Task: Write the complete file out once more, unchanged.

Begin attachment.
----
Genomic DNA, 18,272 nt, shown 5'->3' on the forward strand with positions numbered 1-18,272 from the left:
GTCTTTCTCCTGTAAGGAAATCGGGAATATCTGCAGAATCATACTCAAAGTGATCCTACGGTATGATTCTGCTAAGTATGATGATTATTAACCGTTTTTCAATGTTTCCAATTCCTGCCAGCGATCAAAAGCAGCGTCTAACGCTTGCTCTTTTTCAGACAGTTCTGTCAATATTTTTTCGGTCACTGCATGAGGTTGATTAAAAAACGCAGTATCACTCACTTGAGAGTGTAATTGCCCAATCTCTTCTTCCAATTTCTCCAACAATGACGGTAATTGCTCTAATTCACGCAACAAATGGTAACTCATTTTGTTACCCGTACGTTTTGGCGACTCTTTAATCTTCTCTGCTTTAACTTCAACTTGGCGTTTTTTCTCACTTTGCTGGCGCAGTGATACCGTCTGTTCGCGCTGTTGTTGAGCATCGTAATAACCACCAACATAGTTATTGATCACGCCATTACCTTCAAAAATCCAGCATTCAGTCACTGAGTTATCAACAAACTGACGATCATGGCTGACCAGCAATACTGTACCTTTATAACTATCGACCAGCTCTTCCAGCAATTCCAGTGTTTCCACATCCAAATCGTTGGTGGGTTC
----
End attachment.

Genomic DNA, 18,272 nt, shown 5'->3' on the forward strand with positions numbered 1-18,272 from the left:
GTCTTTCTCCTGTAAGGAAATCGGGAATATCTGCAGAATCATACTCAAAGTGATCCTACGGTATGATTCTGCTAAGTATGATGATTATTAACCGTTTTTCAATGTTTCCAATTCCTGCCAGCGATCAAAAGCAGCGTCTAACGCTTGCTCTTTTTCAGACAGTTCTGTCAATATTTTTTCGGTCACTGCATGAGGTTGATTAAAAAACGCAGTATCACTCACTTGAGAGTGTAATTGCCCAATCTCTTCTTCCAATTTCTCCAACAATGACGGTAATTGCTCTAATTCACGCAACAAATGGTAACTCATTTTGTTACCCGTACGTTTTGGCGACTCTTTAATCTTCTCTGCTTTAACTTCAACTTGGCGTTTTTTCTCACTTTGCTGGCGCAGTGATACCGTCTGTTCGCGCTGTTGTTGAGCATCGTAATAACCACCAACATAGTTATTGATCACGCCATTACCTTCAAAAATCCAGCATTCAGTCACTGAGTTATCAACAAACTGACGATCATGGCTGACCAGCAATACTGTACCTTTATAACTATCGACCAGCTCTTCCAGCAATTCCAGTGTTTCCACATCCAAATCGTTGGTGGGTTC